I have read three NFW (not for work!) books since finishing The Strangers: Lily King’s Writers and Lovers, Mary Lawson’s The Other Side of the Bridge, and (sort of) Nancy Mitford’s The Blessing. None of them was very demanding, unless you count the struggle to persist with The Blessing, which by about half way through I was just tired of. I didn’t really finish it: because it was for my book club, I really tried, but I ended up short on both time and patience and so did a very sloppy speed read so that I could at least say I saw the last page. 🙂
I was inspired to order The Other Side of the Bridge because I read Lawson’s latest, A Town Called Solace, for a review and also had recently read and liked Road Ends. I am pretty sure I read Crow Lake back when it was a new release, but that was in the Before Blogging so I can’t be sure. That I hadn’t followed up with her subsequent novels suggests that if I did read it, I didn’t love it. I don’t know if I would say I “loved” any of these other ones, but they are all very readable. They are all on a small scale: if I were devising a marketing blurb for them I might describe them as “Anne Tyler in Alice Munro country,” intimate family stories, often shot through with loss or trauma but softened by a kind of tenderness in the point of view, set in rural landscapes that are bleak but sustaining.
I looked up Writers and Lovers because of a swell of Twitter endorsements: I forget the exact context (as one does, with Twitter recommendations) but recently someone asked for smart but light(er) books for their mother to read on vacation, IIRC, and Writers and Lovers got a lot of shout-outs, and I already had it on my ‘watch list’ because of some earlier mentions. Twitter is both wonderful and terrible this way, of course: sometimes you are just (or, at any rate, I am just) sucked in by buzz around new, hot titles, but sometimes—and these are the good times!—you learn about books you’d never heard of before from readers whose range is wider than yours and whose judgments and sensibilities you believe in. (And yet I still can’t bring myself to read Bear, in spite of Dorian and everyone else. I went so far as to suggest it for my book club, and everyone’s expression on Zoom was basically ‘WTF you weirdo?!’) Anyway, I didn’t much like Writers and Lovers at first: plots about young people’s boyfriends and dating and break-ups sometimes seem as alien to me now as stories set on Mars. The novel’s protagonist is not exactly “young,” though, and she’s a writer, and her mother has just died quite young and very unexpectedly, and her struggles with her novel and her grief add layers to the story of her love life. A lot of the people I follow on Twitter are writers, and of course even more of them are readers, and I do sometimes think this skews the books that get a lot of attention, the way that following so many academics made The Chair seem like such a big event on Twitter when in fact surely it is quite a niche little thing. Writers and Lovers spent a fair amount of time on workshops and creative angst and agents and things—and on the stress and logistics of waiting tables, work I am pretty sure I would be terrible at. I expected something lighter, but in the end it was the sadder parts I liked the best, especially because (spoiler alert) they are capped off with a happy ending. It felt earned.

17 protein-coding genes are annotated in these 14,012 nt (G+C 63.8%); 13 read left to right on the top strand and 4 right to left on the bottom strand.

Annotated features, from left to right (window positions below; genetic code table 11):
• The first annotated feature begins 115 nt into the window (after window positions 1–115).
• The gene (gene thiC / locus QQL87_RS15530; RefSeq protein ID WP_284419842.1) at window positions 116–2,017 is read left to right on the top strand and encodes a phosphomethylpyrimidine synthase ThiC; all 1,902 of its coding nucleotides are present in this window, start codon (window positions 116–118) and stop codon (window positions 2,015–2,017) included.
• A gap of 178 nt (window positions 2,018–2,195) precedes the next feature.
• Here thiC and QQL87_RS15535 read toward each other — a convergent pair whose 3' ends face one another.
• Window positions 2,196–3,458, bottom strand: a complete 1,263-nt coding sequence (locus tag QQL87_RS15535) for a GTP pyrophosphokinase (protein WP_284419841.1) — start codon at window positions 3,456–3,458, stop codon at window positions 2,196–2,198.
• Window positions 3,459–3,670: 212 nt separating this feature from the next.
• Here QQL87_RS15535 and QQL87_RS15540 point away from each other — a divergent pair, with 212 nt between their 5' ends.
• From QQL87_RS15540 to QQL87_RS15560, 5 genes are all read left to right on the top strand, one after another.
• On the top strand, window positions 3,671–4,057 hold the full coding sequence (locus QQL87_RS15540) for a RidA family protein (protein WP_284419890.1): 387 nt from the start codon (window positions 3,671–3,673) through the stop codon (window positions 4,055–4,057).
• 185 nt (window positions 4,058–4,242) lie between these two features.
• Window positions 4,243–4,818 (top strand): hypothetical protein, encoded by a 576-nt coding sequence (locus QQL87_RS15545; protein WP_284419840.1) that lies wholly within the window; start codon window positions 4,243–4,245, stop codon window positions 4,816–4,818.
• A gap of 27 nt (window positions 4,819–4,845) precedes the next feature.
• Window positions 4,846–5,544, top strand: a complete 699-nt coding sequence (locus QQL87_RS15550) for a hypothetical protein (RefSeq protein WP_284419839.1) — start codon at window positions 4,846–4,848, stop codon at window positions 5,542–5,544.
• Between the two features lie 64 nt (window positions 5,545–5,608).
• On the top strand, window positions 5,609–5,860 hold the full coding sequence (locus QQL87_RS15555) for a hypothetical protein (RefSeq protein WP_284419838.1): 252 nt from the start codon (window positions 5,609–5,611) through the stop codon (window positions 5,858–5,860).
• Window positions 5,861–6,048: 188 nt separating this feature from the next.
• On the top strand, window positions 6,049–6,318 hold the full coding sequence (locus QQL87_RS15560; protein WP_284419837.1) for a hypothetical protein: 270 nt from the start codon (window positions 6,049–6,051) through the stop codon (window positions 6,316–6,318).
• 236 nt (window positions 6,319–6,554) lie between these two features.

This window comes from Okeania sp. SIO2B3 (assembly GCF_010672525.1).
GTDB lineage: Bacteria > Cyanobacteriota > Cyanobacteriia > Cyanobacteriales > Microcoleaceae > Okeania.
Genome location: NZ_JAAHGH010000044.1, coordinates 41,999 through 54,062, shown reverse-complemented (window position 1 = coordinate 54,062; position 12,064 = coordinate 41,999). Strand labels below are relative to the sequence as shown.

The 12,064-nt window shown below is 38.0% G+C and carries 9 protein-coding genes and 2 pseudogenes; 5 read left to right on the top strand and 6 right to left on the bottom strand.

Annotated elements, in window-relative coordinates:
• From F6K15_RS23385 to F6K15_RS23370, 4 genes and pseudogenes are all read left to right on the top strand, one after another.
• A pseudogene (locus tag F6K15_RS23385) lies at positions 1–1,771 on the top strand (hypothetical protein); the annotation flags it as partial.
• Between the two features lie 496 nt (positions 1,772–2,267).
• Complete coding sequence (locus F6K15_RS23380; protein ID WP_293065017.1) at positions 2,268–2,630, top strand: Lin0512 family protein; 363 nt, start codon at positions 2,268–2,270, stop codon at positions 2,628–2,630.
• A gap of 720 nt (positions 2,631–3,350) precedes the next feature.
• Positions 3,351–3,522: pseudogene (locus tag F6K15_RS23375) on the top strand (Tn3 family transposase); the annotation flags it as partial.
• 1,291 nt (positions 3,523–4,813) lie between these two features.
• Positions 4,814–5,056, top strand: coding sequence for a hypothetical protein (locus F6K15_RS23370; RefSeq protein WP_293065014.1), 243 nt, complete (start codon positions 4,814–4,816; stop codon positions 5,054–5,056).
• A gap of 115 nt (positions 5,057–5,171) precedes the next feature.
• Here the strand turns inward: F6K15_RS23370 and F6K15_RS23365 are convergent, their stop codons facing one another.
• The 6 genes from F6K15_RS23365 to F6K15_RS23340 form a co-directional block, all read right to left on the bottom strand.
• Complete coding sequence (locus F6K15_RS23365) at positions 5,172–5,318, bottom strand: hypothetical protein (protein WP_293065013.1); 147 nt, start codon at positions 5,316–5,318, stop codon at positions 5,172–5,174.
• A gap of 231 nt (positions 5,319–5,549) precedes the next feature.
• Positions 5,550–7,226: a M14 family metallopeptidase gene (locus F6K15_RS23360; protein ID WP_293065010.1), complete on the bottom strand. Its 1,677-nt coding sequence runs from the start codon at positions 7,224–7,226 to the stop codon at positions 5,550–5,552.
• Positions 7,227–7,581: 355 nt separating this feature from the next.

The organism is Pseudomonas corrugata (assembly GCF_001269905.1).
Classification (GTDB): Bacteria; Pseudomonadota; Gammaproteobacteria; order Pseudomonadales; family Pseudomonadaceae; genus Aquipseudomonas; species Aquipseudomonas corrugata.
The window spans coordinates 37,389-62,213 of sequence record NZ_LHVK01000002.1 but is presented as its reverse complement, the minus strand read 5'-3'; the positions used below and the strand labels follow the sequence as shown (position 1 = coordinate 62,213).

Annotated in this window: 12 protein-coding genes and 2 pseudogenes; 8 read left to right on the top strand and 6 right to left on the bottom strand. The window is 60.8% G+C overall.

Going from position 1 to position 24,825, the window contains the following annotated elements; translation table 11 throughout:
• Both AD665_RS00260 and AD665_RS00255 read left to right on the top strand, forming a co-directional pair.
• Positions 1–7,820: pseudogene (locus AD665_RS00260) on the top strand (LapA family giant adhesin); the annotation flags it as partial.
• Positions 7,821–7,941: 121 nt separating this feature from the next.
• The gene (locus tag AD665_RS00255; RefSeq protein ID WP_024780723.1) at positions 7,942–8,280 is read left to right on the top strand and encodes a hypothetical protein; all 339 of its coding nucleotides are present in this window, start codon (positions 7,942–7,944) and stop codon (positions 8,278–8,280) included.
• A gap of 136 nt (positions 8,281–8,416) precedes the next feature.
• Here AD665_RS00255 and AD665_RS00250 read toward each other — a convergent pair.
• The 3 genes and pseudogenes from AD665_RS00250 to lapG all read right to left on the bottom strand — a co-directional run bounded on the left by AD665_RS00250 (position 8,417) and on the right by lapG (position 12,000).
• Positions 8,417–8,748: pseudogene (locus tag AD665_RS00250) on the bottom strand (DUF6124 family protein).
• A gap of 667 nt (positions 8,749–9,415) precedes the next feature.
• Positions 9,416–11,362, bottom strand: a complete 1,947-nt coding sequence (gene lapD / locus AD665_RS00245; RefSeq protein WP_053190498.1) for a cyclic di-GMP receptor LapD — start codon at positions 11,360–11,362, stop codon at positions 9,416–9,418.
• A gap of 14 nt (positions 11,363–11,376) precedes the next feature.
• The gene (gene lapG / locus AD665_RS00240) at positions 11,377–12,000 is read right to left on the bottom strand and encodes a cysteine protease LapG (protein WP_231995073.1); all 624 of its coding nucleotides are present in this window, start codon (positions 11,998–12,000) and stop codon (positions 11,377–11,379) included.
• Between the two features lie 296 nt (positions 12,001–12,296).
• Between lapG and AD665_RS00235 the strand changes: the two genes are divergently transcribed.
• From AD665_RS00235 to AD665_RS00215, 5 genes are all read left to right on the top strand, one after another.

Now I am reading Lindsay Zier-Vogel’s Letters to Amelia, which is going well so far and has even made me think perhaps I should get to Newfoundland one of these days. Also in my TBR pile: Sally Rooney’s Beautiful World, Where Are You (because I decided I might as well find out for myself), and Molly Peacock’s Flower Diary, which is a physically beautiful object. Some of you might recall how much I loved The Paper Garden. It is a bit stunning to realize it has been nearly a decade since I wrote it up. It inspired me so much, including to reflect on my own efforts to find “[my] own form among the endless varieties of life on earth.” “Five years ago,” I wrote then, “though I had done a lot of writing, I would never have called myself a writer. Now, that identity lives for me as a possibility.” I am still not entirely sure that I call myself a writer, but I certainly have done a lot more writing since then, including here!